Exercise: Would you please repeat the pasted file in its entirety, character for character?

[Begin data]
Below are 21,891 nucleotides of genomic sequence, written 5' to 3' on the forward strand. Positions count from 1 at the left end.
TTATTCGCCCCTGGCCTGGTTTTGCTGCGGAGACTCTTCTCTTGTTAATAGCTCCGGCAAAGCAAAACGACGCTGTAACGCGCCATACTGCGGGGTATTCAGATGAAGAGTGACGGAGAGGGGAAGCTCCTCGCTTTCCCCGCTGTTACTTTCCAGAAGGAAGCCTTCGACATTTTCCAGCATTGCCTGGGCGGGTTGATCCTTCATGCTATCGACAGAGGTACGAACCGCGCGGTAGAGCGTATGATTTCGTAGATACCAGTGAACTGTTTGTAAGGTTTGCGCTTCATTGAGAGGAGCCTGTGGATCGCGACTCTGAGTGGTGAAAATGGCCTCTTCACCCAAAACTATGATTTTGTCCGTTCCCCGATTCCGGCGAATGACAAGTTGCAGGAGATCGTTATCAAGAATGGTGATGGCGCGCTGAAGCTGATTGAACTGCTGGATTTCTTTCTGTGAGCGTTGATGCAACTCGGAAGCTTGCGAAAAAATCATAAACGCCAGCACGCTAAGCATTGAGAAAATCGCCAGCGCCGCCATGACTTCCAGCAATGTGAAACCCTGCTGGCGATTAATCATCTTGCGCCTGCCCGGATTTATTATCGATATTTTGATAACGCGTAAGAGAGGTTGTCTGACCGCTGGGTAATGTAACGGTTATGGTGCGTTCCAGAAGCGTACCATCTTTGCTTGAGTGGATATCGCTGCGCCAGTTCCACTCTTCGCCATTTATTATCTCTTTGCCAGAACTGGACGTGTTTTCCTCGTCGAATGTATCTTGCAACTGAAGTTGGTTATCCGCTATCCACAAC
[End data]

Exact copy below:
Below are 21,891 nucleotides of genomic sequence, written 5' to 3' on the forward strand. Positions count from 1 at the left end.
TTATTCGCCCCTGGCCTGGTTTTGCTGCGGAGACTCTTCTCTTGTTAATAGCTCCGGCAAAGCAAAACGACGCTGTAACGCGCCATACTGCGGGGTATTCAGATGAAGAGTGACGGAGAGGGGAAGCTCCTCGCTTTCCCCGCTGTTACTTTCCAGAAGGAAGCCTTCGACATTTTCCAGCATTGCCTGGGCGGGTTGATCCTTCATGCTATCGACAGAGGTACGAACCGCGCGGTAGAGCGTATGATTTCGTAGATACCAGTGAACTGTTTGTAAGGTTTGCGCTTCATTGAGAGGAGCCTGTGGATCGCGACTCTGAGTGGTGAAAATGGCCTCTTCACCCAAAACTATGATTTTGTCCGTTCCCCGATTCCGGCGAATGACAAGTTGCAGGAGATCGTTATCAAGAATGGTGATGGCGCGCTGAAGCTGATTGAACTGCTGGATTTCTTTCTGTGAGCGTTGATGCAACTCGGAAGCTTGCGAAAAAATCATAAACGCCAGCACGCTAAGCATTGAGAAAATCGCCAGCGCCGCCATGACTTCCAGCAATGTGAAACCCTGCTGGCGATTAATCATCTTGCGCCTGCCCGGATTTATTATCGATATTTTGATAACGCGTAAGAGAGGTTGTCTGACCGCTGGGTAATGTAACGGTTATGGTGCGTTCCAGAAGCGTACCATCTTTGCTTGAGTGGATATCGCTGCGCCAGTTCCACTCTTCGCCATTTATTATCTCTTTGCCAGAACTGGACGTGTTTTCCTCGTCGAATGTATCTTGCAACTGAAGTTGGTTATCCGCTATCCACAAC